Too many people on this forum want this car to be something it isn't. It's not a performance car and efforts to make it one aren't going to be productive. For the money you'd spend, choose a higher performance, different car. Zoom-zoom!
I agree this is a damn good car for the constraints it's operating within!
For me, I needed to get a mid-size family sedan and wanted the most fun/sportiest one.
I really liked the power of the V6 Camry or the 4T Accord, BUT they just could not compare to the FEELING of the Mazda!

So... I've been working to intelligently improve the quickness of my 6 (within realistic expectations), and am so happy with the result (regularly get asked at racing events "what V6 did you swap into your Mazda")

The fact remains, if you really want big speed/power you should buy something else as this is only "sporty" for a mid-size sedan, and really fuel efficient.
 

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Dan, do you have a thread or something to describe the tuning process, with all the details and your long-term satisfaction with it? I have thought about it, but it's my family car and I need it to be reliable, and I need my better half to be happy with it too.
 

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IMO it is not worth it to think about altering compression or anything like that. These are some impressively engineered engines...
BUT there are some ways to get more power without going to that extreme/risk.
1) TUNE - tuning for premium fuel on these motors adds a TON of power - over 25hp/tq and loads of torque gain under the curve
2) Air flow - on top of the tune improving the exhaust and intake flow will help as well, especially if you do both and get tuned, but don't expected huge changes especially to peak power.

For reference, when I bought my car in late 2017 the best 0-60 I could pull (with obd reader on Torque app) was 7.6 seconds, but after tune it dropped to 6.8 seconds (and after further mods and lightweight wheels I'm down to 6.3 seconds consistently). What's more the straight line speed under represents how fast the car feels, on the track it is surprisingly fast because the power band is SO wide.
I'm sorry, I just don't believe the 6.3 sec 0-60 for this car. That's faster than the turbo version. Stock is about 7.9. If you have a time slip to show, please do. Otherwise I think it's BS. You don't get those kinds of gains from a tune.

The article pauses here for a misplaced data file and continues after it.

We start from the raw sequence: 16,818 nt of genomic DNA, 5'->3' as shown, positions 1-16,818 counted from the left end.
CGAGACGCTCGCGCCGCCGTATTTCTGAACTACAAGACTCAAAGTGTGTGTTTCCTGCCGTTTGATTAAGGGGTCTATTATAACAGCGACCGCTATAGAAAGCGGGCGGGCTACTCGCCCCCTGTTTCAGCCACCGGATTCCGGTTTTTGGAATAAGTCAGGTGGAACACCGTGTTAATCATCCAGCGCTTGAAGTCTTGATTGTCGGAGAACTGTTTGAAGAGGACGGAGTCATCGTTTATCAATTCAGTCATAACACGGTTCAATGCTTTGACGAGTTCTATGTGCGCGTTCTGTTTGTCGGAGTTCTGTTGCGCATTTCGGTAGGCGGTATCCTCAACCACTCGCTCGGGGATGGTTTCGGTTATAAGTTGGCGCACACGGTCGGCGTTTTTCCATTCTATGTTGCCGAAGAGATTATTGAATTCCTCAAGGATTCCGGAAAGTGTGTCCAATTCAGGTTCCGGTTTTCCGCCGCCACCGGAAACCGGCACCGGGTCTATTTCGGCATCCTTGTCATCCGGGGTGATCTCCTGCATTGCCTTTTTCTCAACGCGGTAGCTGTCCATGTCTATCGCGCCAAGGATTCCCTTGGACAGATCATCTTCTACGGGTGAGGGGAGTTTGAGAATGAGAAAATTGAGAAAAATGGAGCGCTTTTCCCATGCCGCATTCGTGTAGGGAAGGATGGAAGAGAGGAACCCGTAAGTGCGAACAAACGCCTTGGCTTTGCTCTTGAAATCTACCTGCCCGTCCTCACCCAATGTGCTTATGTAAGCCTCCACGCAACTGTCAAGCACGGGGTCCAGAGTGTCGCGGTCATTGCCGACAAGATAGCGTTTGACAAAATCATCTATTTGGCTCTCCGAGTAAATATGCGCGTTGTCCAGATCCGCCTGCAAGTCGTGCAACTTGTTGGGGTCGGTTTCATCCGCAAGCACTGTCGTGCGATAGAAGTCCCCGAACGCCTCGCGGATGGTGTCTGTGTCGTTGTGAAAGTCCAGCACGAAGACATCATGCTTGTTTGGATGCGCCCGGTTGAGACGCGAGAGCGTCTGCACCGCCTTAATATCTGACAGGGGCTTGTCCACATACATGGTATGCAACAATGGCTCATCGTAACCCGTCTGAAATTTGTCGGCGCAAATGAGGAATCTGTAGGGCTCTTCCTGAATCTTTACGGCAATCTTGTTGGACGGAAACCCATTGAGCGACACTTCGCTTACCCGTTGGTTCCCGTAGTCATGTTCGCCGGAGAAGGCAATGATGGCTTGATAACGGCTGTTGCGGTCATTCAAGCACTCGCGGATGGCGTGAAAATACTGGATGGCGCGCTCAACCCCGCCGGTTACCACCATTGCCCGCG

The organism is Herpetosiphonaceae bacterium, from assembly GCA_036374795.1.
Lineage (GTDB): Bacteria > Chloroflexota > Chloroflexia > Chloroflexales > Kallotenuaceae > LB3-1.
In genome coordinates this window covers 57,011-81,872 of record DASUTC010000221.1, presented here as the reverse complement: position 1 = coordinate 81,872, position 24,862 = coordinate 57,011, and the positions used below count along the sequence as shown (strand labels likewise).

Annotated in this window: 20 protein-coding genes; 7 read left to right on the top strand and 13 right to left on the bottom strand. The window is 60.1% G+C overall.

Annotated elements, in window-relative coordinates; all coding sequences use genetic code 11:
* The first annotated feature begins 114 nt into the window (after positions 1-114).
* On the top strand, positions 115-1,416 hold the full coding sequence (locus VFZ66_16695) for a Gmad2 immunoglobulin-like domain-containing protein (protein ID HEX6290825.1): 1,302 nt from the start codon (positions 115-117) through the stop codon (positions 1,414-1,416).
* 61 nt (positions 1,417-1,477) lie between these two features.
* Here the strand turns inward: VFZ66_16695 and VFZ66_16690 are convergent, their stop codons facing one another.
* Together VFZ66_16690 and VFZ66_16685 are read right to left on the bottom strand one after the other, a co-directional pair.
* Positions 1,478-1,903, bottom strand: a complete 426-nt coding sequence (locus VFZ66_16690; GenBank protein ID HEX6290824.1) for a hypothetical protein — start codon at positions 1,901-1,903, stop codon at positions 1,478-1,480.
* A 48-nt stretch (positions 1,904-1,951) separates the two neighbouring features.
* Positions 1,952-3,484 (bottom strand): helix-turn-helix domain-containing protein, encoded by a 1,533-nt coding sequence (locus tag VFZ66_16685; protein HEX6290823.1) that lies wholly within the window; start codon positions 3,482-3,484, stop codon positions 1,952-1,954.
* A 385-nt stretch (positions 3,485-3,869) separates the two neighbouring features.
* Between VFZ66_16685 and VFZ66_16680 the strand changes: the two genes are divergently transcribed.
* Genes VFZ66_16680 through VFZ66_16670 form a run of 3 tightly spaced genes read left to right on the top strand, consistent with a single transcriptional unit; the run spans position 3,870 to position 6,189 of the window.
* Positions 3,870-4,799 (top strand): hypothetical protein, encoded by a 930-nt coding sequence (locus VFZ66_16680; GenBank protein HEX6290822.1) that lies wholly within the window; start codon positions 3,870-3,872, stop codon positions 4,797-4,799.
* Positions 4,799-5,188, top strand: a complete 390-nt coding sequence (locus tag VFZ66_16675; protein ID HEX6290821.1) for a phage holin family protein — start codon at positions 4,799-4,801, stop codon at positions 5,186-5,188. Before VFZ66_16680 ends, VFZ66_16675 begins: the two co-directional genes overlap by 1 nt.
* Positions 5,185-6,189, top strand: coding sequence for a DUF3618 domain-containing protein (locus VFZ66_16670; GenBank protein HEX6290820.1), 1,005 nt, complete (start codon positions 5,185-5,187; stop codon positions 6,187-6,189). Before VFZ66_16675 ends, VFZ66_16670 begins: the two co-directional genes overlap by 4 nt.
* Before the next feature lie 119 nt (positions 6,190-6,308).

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I'm sorry, I just don't believe the 6.3 sec 0-60 for this car. That's faster than the turbo version. Stock is about 7.9. If you have a time slip to show, please do. Otherwise I think it's BS. You don't get those kinds of gains from a tune.
Yea, its possible. The turbo version is tuned for midrange/passing power, not off the line power.
 

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Yea, its possible. The turbo version is tuned for midrange/passing power, not off the line power.
If there are slips somewhere of non-turbo 6's pulling these numbers I'm happy to be wrong.
 
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I'm sorry, I just don't believe the 6.3 sec 0-60 for this car. That's faster than the turbo version. Stock is about 7.9. If you have a time slip to show, please do. Otherwise I think it's BS. You don't get those kinds of gains from a tune.
I appreciate your skepticism ;). I've done everything I can think of to make my car quicker... Couple of points to clarify:
1) The Turbo 6 0-60 is traction limited (that's why awd CX5 is faster)
2) The tune only got me down to 6.8 sec 0-60 (on 92 octane fuel, with Injen CAI and high flow exhaust)
3) To get down to 6.3 sec:
a. got new set of ultra-light wheels (17" Traklites, 10lbs less rotating mass per wheel), makes a huge difference below 40mph (wider 8.5" rim with 235 tires)​
b. got new extra high octane, power focused tune revision for 95 octane (using ~2oz of Boostane per tank)​
c. my 2016 6 only weighs about 3200lbs, whereas a newer turbo 6 weighs about 400lbs more, @6hp/100lbs that's 24HP handicap from extra weight​